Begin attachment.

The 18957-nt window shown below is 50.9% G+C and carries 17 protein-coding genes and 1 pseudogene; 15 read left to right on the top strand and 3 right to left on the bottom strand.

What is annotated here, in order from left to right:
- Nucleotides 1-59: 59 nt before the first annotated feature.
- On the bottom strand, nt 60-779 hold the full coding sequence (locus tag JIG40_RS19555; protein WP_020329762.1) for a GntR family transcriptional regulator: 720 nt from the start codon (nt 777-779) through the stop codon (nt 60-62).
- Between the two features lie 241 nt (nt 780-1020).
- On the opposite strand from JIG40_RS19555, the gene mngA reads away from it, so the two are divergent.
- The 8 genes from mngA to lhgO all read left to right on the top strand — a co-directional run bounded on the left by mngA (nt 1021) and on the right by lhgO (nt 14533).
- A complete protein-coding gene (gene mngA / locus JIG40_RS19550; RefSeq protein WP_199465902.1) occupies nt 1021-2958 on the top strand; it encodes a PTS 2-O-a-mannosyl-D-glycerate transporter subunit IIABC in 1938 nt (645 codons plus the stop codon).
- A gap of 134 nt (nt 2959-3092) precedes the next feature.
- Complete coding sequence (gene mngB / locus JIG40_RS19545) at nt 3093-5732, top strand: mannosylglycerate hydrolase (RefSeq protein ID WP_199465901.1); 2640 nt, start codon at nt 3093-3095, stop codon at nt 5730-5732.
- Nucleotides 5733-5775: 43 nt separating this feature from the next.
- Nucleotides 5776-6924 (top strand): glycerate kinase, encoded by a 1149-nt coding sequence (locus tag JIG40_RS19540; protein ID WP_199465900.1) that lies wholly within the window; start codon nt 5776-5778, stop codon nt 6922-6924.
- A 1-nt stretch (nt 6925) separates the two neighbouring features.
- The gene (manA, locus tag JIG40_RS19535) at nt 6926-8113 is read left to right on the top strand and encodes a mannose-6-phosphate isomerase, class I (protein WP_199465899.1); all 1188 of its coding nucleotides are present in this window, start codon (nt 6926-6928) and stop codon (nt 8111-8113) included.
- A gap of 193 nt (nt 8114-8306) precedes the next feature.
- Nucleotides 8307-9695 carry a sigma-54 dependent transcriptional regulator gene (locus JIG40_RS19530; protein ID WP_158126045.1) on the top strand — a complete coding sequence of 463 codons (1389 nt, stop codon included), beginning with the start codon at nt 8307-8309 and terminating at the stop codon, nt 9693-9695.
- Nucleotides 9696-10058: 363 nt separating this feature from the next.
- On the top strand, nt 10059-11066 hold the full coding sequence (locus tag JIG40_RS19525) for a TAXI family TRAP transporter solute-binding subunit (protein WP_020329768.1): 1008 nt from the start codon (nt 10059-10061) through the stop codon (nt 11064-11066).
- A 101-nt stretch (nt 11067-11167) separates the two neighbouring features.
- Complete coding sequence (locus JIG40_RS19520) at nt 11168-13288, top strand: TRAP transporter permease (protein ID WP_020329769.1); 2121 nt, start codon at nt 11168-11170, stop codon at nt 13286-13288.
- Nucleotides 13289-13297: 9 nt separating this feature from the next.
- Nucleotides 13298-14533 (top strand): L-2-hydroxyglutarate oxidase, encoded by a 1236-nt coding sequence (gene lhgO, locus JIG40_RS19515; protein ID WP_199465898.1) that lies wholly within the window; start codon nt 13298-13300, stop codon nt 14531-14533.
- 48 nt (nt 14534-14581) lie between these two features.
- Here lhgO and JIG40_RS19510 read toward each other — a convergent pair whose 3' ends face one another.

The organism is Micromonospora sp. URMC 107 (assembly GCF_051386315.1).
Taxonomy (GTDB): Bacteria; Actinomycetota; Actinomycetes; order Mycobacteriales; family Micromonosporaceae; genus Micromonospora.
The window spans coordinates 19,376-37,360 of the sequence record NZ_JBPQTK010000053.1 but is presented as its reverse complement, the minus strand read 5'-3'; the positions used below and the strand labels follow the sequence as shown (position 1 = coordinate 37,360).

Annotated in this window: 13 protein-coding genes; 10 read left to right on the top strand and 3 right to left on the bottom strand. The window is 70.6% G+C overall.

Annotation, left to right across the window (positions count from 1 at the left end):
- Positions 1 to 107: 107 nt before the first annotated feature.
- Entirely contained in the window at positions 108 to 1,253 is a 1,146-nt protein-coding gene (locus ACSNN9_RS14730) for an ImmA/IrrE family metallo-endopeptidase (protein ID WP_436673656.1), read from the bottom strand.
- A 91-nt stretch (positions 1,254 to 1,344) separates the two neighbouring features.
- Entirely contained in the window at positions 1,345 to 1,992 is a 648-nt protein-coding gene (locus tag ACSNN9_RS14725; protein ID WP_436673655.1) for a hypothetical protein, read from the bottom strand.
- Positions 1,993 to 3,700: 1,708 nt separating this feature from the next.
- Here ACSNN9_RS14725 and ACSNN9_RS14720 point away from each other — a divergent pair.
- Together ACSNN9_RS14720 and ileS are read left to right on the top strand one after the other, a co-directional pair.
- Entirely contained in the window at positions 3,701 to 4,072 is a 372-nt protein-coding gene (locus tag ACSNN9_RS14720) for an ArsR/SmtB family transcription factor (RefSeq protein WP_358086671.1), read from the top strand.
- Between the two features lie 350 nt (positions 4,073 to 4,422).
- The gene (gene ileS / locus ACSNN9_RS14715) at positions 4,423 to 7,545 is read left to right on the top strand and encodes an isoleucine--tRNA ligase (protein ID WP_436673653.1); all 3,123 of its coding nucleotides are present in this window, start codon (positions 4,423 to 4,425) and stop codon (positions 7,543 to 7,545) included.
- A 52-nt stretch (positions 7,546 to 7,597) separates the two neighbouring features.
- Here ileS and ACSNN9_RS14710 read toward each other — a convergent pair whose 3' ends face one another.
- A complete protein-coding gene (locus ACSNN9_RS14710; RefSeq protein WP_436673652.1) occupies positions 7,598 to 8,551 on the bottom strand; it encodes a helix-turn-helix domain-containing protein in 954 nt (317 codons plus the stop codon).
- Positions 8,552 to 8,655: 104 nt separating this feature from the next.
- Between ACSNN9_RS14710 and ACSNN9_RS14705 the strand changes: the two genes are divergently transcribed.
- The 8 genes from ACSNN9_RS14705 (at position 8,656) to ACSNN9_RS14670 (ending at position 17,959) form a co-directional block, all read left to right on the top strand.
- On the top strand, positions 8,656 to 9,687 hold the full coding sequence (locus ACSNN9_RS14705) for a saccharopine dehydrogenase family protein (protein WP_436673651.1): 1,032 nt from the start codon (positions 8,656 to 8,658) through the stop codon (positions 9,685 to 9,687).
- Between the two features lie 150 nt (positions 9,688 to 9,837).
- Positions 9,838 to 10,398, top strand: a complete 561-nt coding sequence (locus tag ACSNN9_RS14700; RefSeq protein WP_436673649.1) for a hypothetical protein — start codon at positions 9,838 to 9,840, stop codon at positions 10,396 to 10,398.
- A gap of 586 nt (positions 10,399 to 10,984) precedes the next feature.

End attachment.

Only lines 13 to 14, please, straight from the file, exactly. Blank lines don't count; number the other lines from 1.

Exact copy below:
- A 1-nt stretch (nt 6925) separates the two neighbouring features.
- The gene (manA, locus tag JIG40_RS19535) at nt 6926-8113 is read left to right on the top strand and encodes a mannose-6-phosphate isomerase, class I (protein WP_199465899.1); all 1188 of its coding nucleotides are present in this window, start codon (nt 6926-6928) and stop codon (nt 8111-8113) included.